There are two primary points in time where you will begin shopping for a clutch: replacing the worn out one in your car or truck, or upgrading to a performance version. As you approach the market though, you’ll find that there are a lot of options out available to you. Additionally, the terminology can be confusing—as can the marketing.
The most important part of the decision-making process is choosing a clutch that matches your demands. But since most drivers’ demands are pretty multi-faceted these days, it can be difficult to nail down the proper clutch for each and every installation. We reached out to Will Baty or “Mr. Clutch” at Centerforce Clutches, the leading manufacturer of performance clutch and pressure plate systems in the United States, for some guidance on the topic.
Before you begin shopping for a clutch, it’s important to nail down what the overall intended purpose of the vehicle is. Is your vehicle primarily a daily driver? Or does it see more off-road trails than pavement? Is it serious street? Track? Each clutch has its own pros and cons, so determining your style of driving will determine your style of clutch.
Additionally, Baty says that when helping a customer choose a clutch, there a few things he likes to know. “What is the reason for needing a clutch? Did it just wear out? Is the vehicle producing more power than the clutch can handle, or was there a failure? If there was a failure, we want to find the reason and get it fixed BEFORE new parts are purchased.”
Clutches are in direct contact with the engine’s flywheel and will have to work against the power of the engine. Because of this, engine output is going to play a major role in your decision. You want a clutch that will have enough bite to it to manage that power, as well as withstand the abuse it will take during use. Though, even if you have a ton of power you want to be cautious of putting performance clutches on street-driven vehicles.
Street vs Track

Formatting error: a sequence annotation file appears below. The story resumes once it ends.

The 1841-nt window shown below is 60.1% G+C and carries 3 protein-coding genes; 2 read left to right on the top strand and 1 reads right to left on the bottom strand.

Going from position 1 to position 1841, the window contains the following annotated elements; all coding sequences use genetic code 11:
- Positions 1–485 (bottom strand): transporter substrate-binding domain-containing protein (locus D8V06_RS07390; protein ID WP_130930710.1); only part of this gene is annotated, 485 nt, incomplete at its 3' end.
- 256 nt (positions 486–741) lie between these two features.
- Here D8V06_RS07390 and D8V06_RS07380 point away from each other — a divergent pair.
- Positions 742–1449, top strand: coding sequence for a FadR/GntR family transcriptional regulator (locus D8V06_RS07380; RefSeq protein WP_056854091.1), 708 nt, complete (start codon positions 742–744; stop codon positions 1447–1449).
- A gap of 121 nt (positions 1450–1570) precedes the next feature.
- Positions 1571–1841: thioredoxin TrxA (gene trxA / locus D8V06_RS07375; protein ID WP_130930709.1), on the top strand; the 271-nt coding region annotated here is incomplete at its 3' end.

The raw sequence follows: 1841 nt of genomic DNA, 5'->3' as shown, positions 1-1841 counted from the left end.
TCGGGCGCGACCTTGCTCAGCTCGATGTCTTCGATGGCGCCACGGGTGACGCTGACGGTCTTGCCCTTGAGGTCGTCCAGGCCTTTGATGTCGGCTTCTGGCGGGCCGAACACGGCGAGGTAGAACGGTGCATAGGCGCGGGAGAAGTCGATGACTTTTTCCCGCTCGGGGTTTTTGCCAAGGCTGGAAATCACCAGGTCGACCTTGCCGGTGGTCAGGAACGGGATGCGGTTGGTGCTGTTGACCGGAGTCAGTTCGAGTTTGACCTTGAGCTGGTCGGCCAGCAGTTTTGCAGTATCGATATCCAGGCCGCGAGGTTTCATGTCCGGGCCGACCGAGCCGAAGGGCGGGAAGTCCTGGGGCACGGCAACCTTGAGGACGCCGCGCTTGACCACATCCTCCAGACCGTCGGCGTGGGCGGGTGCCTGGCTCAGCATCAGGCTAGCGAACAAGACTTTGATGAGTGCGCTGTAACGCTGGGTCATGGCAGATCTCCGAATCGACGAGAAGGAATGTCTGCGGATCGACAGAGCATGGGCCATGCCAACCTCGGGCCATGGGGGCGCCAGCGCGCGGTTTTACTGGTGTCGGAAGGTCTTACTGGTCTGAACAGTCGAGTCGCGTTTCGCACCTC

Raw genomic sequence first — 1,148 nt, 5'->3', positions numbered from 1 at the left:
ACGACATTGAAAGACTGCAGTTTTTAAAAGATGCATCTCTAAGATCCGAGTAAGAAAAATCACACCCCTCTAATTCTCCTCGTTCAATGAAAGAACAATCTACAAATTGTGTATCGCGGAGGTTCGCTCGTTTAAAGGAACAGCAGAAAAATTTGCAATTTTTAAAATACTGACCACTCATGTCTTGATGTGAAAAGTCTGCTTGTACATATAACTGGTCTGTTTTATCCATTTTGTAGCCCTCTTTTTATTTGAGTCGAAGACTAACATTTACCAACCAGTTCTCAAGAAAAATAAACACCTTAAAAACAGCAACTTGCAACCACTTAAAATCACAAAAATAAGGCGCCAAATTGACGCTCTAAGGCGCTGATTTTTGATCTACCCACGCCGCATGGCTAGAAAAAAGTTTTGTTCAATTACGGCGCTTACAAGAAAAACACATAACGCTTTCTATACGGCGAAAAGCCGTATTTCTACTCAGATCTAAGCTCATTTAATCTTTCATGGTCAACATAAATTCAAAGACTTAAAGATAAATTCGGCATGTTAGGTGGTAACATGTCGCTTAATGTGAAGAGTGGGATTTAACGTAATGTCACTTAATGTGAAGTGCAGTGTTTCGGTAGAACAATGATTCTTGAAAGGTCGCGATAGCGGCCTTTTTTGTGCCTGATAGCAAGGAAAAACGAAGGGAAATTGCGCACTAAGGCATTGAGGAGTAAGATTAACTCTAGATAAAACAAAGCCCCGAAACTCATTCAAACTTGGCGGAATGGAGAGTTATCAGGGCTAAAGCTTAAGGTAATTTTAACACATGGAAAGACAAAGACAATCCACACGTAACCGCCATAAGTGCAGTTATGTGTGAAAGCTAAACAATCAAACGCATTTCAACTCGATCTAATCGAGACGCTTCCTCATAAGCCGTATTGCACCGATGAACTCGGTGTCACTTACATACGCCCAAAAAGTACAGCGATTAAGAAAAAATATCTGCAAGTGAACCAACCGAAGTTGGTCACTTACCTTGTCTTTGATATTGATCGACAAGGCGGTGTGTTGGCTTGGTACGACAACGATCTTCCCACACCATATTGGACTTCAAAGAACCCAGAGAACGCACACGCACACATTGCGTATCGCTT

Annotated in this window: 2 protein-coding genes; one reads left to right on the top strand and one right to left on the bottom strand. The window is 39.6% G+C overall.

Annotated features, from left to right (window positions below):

Clutches designed to withhold high-power output usually have stiffer springs. This helps prevent clutch slip and is ideal for precision driving. However, the lack of slippage makes inching up more difficult. You can use performance clutches on street cars, but you want to be aware of the difference in engagement, as it will have an impact on how the vehicle performs, even at low speeds.
Baty advises that you “be honest with yourself on what you want from the clutch and the intended use of the vehicle. A drag racing clutch is going to need a material that recovers quickly due to the extreme heat that a clutch can be exposed to. The weight, gearing, and power output help determine which clutch will work the best for the application. Most of the street clutches will be using a type of organic friction material which will provide nice drivability, versus a drag racing clutch that in most cases use a cerametallic friction material which may have an on/off type quick engagement with possibility of chatter,” he says.
While torque and driving styles both tell you what you will be demanding of your clutch, the friction materials tell you how that clutch will handle the workload. As Baty points out, different materials provide different types of engagement. And while there are thousands of different materials in each configuration, there are three main types on the market: Organic, Kevlar, and Cerametallic.
Organic material clutches use a woven material with resin consisting of metallic flakes and rubber. Being the softest option, they resist chatter well but require more frequent replacement. This makes them an entry-level clutch ideally suited for stock or moderately-powered street cars, but a poor choice for high-power applications. Since they offer nice all-around strength, durability, and smooth engagement, they are often found on OEM applications.
“You will find several different types of material used with our organic material,” says Baty. “This material can be heat-sensitive, so excessive slipping is a No-No. We use a carbon-based material with other fibers impregnated into it that has a nice recovery when exposed to excessive heat.”
Kevlar is exactly what the trademarked name implies. These clutches are harder, offering smooth engagement over a longer lifetime. Kevlar clutches will provide more chatter than organic facings, but they can handle much more heat, making them a great choice for car owners with a lot of power who intend to drive their car on the street and sometimes the track.
“Kevlar, has a high-burst strength ideal for very high RPM vehicles. What the Kevlar doesn’t have is a high point of friction. This material relies on a pressure plate with high amount of clamp load. In most cases, the Kevlar won’t have the holding capacity of the Organic friction material,” says Baty.
Primarily designed for racing applications, cerametallic clutches are the hardest. “Cerametallic is basically a high-copper based friction material impregnated with other materials,” explains Baty. “This material actually likes heat; it’s designed to work in an elevated-heat environment with little wear. But the trade off can be chatter, and if it is exposed to too much heat it will weld itself to the flywheel or pressure plate.”